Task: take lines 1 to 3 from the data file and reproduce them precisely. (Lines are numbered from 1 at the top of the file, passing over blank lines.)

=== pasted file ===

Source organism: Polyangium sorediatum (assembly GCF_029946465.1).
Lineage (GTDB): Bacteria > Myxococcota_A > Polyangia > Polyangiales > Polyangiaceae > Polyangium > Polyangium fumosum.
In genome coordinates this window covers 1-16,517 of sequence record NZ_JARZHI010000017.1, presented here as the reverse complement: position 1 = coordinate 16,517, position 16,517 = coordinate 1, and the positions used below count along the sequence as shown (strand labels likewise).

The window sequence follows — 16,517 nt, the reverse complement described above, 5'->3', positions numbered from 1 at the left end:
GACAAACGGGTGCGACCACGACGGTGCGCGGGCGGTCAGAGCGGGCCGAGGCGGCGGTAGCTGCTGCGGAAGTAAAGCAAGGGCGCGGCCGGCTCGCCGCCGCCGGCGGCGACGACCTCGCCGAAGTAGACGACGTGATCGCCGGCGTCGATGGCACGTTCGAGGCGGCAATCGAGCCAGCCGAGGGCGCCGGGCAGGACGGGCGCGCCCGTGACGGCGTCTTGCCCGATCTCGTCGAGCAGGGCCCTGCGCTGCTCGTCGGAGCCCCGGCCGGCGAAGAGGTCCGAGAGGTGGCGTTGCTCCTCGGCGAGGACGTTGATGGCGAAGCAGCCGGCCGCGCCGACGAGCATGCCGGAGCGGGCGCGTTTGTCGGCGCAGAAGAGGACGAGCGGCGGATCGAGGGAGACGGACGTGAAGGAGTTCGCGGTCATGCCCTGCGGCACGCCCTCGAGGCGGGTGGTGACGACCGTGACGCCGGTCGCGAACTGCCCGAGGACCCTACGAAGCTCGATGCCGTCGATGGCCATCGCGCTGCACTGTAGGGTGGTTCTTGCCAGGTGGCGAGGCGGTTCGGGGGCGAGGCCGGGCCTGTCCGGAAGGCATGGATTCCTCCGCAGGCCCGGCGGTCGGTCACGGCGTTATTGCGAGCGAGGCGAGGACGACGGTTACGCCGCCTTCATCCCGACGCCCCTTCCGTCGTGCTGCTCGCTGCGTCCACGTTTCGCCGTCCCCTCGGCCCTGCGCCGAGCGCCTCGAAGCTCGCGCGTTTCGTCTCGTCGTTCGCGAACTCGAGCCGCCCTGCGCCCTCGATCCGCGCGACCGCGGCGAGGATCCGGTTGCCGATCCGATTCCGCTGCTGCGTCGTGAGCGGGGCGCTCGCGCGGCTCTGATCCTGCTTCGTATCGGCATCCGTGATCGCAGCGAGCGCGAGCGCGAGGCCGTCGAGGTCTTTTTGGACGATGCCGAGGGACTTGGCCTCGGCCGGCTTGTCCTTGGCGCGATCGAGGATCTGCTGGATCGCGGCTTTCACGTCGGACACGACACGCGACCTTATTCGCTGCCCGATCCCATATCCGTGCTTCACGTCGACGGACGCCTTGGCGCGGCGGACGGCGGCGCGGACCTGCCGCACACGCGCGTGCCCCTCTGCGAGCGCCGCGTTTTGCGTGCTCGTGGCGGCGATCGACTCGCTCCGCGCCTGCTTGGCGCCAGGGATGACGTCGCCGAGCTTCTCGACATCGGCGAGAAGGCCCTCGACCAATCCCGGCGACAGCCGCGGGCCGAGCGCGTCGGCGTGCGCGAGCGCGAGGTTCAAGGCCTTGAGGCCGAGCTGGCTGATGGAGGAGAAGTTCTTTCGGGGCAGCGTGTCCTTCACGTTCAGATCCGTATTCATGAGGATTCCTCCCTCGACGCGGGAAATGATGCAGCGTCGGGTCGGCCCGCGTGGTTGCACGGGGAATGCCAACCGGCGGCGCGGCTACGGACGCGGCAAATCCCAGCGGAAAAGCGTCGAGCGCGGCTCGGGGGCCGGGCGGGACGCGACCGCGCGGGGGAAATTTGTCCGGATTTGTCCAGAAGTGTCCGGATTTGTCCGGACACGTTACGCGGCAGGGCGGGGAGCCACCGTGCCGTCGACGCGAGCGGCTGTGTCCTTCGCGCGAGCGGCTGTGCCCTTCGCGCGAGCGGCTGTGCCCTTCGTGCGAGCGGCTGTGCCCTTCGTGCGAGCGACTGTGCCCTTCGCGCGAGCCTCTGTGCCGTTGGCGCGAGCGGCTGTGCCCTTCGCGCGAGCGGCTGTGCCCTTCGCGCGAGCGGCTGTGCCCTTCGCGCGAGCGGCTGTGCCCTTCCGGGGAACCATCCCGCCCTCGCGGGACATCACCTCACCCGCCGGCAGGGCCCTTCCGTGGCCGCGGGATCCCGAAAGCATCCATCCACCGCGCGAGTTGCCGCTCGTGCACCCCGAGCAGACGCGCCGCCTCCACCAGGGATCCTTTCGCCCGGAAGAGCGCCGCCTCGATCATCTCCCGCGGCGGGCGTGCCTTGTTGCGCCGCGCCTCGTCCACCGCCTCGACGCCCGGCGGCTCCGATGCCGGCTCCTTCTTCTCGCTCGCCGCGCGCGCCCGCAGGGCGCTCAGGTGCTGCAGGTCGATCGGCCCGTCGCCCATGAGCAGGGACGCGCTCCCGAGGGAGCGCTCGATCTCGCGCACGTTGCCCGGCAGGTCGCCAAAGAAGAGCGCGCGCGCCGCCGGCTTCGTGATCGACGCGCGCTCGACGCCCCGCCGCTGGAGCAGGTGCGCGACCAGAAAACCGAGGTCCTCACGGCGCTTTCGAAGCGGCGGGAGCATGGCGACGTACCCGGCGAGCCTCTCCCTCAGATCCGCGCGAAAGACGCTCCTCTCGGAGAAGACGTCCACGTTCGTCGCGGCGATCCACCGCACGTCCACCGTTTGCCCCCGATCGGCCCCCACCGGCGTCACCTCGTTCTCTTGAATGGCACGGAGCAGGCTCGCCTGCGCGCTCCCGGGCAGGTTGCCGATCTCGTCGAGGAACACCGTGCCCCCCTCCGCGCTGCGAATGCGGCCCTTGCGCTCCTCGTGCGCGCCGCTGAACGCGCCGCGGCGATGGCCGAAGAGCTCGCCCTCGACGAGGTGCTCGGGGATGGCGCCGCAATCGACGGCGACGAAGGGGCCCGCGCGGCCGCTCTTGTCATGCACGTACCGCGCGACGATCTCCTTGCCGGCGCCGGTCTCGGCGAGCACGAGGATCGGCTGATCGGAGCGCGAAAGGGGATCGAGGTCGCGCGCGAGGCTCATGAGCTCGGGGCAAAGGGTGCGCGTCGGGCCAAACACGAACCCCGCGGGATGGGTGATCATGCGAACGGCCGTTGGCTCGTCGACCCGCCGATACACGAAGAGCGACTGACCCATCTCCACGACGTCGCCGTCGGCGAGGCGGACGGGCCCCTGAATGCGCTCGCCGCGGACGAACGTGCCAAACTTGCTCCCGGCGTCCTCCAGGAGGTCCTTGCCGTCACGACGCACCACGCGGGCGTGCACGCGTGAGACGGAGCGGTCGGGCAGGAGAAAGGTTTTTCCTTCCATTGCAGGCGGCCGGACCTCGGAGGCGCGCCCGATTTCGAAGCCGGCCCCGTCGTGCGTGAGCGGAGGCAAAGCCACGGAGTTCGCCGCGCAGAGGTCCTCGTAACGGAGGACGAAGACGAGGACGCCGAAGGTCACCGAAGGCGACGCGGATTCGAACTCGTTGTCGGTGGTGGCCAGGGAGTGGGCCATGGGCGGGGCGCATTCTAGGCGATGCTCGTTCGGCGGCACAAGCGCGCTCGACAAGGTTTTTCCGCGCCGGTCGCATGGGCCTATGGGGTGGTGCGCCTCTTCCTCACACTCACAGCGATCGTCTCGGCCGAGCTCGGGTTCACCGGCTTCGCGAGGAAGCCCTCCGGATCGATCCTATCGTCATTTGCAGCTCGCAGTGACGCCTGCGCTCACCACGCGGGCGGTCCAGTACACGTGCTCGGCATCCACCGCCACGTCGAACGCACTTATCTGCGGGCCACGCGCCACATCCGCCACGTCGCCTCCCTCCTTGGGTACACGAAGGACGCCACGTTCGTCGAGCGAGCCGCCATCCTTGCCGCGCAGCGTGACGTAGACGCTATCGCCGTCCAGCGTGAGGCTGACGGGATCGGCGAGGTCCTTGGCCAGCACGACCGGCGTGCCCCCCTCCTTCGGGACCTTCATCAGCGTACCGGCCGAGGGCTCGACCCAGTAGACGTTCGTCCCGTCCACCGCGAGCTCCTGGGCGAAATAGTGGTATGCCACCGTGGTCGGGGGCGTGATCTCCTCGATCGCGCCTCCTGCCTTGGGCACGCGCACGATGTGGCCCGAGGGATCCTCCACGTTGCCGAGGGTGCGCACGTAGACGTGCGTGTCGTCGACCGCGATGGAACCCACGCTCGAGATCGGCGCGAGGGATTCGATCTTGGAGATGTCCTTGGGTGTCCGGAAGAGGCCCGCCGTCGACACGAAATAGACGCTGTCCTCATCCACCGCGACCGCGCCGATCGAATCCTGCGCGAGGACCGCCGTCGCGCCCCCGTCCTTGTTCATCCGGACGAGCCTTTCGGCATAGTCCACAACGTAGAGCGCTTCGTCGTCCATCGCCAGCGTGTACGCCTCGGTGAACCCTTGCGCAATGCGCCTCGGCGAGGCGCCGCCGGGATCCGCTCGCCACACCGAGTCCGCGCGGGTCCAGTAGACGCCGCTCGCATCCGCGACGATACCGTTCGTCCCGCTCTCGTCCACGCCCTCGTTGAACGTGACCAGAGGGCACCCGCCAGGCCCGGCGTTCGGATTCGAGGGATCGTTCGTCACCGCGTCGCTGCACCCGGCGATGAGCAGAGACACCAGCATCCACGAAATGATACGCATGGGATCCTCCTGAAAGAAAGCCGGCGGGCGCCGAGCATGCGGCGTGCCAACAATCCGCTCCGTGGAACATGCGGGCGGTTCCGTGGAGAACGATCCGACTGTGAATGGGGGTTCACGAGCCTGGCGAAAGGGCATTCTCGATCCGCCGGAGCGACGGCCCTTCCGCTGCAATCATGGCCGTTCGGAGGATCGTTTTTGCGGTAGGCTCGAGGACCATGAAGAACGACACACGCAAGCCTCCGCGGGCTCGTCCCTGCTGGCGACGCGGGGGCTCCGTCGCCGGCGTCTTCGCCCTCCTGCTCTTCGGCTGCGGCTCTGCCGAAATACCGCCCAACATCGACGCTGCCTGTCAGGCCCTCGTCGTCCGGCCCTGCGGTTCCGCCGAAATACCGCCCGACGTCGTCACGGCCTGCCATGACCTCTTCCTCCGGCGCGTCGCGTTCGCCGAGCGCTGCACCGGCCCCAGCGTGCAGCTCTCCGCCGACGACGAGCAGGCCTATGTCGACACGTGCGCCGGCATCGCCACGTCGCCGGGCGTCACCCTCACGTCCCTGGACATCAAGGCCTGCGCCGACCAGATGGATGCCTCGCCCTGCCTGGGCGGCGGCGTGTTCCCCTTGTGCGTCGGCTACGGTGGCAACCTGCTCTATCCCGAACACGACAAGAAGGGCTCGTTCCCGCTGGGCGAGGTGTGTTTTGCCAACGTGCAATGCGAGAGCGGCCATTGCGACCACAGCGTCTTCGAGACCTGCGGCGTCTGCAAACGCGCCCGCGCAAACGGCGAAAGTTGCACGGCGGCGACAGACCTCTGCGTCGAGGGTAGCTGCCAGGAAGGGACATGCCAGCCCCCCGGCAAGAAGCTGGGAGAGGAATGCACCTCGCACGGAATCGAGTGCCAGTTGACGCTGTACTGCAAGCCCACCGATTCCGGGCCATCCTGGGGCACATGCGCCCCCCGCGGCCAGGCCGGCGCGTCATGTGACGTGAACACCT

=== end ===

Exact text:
Source organism: Polyangium sorediatum (assembly GCF_029946465.1).
Lineage (GTDB): Bacteria > Myxococcota_A > Polyangia > Polyangiales > Polyangiaceae > Polyangium > Polyangium fumosum.
In genome coordinates this window covers 1-16,517 of sequence record NZ_JARZHI010000017.1, presented here as the reverse complement: position 1 = coordinate 16,517, position 16,517 = coordinate 1, and the positions used below count along the sequence as shown (strand labels likewise).